Many of you have doubtless heard of the King James-Only crowd. As the name may suggest, these folks hold that there is no legitimate Bible translation aside from the good old KJV. While the degrees to which they hold this view do indeed vary (from those who simply prefer the KJV to some who declare it a “new” revelation from God), in general you could say that they look down their noses at other translations.
If that sounds elitist to you, you’re not alone.
In wanting to better understand the KJV, however, I did end-up stumbling across a fairly well-known KJV-Only site. I found an article with a scathing condemnation of the New King James Bible. The New King James is basically an update of the KJV which, in short, attempted to improve many of the now archaic linguistic stylings of its predecessor while keeping the overall flavor of the KJV. While I won’t address every single point about the NKJV the writer made here is one portion in particular stood out:
A striking word change involves changing “corrupt” to “peddling” in 2 Corinthians 2:17. The KJV correctly says, “For we are not as many, which corrupt the Word of God….” But the NKJV, NASV, NIV and RSV, change “corrupt” to “peddling.” Is there any great difference between peddling (selling, or making a gain of) the Word of God and corrupting (adulterating) it? Of course there is, and one does not have to be a Greek scholar to decide which word is correct. When this warning was given in the 1st Century, was there any way for people to peddle (make a gain of) God’s Word? Of course not-they were suffering for it. The warning clearly refers to corrupting God’s Word, something that was common then as it is now. Only in our day has it ever been possible to peddle (make a gain of) the Bible.
While I have no interest in debating the semantics of history, I will say that the Pharisees had clearly corrupted and peddled the Word of God for their own personal gain. Likewise, the church in Corinth wrestled with some members who challenged Paul’s authority as an apostle and accused him of using the Word of God for his own purposes. It is possible to exploit God’s Word. People did it then; people do it now. Don’t let this writer fool you.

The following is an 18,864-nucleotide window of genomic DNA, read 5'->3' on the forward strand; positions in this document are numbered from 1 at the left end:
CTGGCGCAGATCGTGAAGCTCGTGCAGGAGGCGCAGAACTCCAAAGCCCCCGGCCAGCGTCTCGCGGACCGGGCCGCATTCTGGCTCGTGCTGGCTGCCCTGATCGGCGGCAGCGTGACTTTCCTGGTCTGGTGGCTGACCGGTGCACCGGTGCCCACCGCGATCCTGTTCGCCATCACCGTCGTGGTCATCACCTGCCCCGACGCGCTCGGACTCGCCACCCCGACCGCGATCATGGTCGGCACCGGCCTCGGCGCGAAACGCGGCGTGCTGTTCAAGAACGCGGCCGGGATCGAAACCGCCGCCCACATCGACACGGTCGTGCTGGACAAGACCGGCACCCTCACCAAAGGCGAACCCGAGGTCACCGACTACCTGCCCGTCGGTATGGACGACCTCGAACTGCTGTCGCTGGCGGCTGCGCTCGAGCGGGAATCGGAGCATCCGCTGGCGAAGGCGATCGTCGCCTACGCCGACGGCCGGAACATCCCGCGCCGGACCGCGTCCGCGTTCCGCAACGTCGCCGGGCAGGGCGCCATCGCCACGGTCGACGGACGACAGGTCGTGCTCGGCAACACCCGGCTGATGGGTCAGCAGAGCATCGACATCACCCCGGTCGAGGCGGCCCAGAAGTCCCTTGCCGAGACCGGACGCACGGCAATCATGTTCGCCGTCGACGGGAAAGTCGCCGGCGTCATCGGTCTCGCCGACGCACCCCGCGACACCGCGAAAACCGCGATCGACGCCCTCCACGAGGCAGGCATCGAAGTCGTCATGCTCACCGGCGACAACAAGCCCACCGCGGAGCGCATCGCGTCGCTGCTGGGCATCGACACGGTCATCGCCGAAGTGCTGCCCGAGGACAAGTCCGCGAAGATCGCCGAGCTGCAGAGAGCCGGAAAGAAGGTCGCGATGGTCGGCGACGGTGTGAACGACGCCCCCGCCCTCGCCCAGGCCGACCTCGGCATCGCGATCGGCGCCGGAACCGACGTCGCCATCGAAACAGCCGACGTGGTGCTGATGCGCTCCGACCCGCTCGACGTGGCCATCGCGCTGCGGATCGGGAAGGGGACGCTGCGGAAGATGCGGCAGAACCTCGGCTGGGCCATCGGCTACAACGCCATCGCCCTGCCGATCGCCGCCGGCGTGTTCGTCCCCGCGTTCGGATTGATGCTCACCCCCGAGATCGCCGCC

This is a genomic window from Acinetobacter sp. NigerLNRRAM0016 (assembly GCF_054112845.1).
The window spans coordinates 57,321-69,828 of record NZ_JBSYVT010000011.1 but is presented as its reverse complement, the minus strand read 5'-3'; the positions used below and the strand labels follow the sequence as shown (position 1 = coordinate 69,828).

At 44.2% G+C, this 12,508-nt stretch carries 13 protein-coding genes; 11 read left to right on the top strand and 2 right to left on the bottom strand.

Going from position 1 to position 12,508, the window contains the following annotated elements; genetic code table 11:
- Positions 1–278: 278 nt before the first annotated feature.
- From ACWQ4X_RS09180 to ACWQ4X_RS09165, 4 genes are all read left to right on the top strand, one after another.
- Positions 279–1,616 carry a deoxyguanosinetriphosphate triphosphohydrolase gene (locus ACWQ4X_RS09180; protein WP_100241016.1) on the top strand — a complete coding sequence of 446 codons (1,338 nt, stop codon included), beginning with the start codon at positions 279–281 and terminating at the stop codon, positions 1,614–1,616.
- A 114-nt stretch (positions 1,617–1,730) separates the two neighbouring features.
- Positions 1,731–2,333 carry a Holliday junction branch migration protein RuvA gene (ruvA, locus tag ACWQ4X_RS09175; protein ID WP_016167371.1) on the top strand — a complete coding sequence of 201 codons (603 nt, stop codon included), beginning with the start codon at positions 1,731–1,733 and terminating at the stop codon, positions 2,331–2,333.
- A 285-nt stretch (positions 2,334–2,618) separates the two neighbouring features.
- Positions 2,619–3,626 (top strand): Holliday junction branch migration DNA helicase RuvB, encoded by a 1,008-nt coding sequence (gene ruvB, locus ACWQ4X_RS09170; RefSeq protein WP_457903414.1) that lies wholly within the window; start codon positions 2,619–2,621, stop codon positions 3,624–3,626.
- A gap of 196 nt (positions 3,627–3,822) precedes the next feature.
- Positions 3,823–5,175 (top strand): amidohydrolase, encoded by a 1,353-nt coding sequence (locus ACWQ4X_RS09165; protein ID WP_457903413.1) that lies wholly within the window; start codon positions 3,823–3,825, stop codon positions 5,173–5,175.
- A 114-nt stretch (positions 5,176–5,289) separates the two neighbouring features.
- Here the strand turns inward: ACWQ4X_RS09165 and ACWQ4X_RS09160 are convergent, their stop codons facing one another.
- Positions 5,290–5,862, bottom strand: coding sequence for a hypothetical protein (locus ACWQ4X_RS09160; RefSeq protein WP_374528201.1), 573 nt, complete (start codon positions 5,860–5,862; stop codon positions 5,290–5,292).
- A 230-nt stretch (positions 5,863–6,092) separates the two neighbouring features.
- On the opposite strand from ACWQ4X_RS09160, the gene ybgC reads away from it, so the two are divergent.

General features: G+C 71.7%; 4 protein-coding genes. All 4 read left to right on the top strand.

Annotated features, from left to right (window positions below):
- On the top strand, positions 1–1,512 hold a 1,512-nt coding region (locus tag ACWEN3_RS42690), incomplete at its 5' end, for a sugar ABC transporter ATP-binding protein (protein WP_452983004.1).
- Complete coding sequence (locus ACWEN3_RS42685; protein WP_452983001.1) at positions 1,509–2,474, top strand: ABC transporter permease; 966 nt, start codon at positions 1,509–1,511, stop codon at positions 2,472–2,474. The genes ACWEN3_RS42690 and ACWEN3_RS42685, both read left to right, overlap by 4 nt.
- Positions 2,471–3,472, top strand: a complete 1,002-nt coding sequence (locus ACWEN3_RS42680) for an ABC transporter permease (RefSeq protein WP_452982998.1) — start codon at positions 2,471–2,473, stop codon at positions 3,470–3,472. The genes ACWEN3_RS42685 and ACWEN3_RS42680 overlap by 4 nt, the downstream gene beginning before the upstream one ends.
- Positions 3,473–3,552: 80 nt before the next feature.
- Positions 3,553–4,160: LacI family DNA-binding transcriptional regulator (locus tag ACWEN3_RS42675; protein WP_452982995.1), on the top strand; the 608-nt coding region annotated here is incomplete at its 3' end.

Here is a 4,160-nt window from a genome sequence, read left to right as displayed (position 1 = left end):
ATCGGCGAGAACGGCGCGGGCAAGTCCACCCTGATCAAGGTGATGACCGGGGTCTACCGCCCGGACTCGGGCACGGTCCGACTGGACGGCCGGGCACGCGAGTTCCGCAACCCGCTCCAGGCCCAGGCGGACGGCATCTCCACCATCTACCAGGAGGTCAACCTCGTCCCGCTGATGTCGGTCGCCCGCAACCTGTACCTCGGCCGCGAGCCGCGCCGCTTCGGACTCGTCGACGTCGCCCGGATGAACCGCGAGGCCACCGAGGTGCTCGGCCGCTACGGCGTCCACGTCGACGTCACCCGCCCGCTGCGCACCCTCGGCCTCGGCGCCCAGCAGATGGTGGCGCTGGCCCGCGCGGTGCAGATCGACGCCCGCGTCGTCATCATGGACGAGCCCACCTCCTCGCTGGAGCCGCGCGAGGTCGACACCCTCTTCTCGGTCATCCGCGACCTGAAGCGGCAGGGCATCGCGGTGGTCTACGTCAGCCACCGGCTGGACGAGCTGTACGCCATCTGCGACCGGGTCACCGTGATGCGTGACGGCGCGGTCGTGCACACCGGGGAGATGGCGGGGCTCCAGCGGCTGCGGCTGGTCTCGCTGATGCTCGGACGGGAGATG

But back to the topic, clearly at issue here is the Greek word “kapeleuo” which, in the KJV, obviously is rendered as “corrupt[ing]” while other so-called inferior translations use the word “peddling.”
At issue seems to be usage. You can “corrupt” the Word of God (or, really, anything) and change it into something it was never supposed to be. Clearly “adulterating” is the writer’s interpretation of the usage of the word “corrupt” vis a vis “kapeleuo.”
However, another and more common usage of that Greek word would be “to exploit for one’s own financial (or other) purposes; to peddle; to acquire sordid gain.” In the context of the passage, you could read it as “selling out God’s Word for one’s own personal gain,” so based upon my research, this is the primary meaning of the word and is undoubtedly what Paul meant by using it.
Paul had his hands full with the Corinthian church, due in no small part to a few troublesome members who questioned his apostleship and teaching. As a matter of fact, it was so bad that Paul expressed gratitude that he hadn’t baptized very many of the church members.
Also, in the first letter to the Corinthians, Paul made a special point of saying that he never insisted that those whom he has preached to and converted should clothe, shelter and feed him while he was visiting Corinth, as were certainly his rights as a preacher.
Rather he and Barnabas worked to support themselves so that nobody could ever say they were looking for handouts, thereby demonstrating the sincerity in which they taught the Corinthian believers. However, the accusation obviously did not die down after his defense of himself, hence Paul touching on it again in 2 Corinthians.
Christians who read their Bibles all have a favorite translation but holding any of them up as perfect or infallible (particularly when the person doing so apparently knows little or nothing about history and language) to feel better than anybody else is just wrong. I would also add that most translations are made with prayerful consideration, good faith and the best of intentions by Godly men and women.
Accusing them of these kinds of offenses is dangerous for the accuser should he end up being wrong because he is essentially calling their work for God’s Kingdom an act of evil. The Pharisees did the same thing when Jesus cast demons out of people, saying He did so with Satan’s authority.
Jesus convicted them of blasphemy of the Holy Spirit on the spot. Moreover than that, this kind of bickering and name-calling doesn’t do anything to unite us a body of believers. If you don’t feel like a particular good faith translation is worth your time to read, that’s fine, but for the love of God (literally) watch what you say about the people who created it.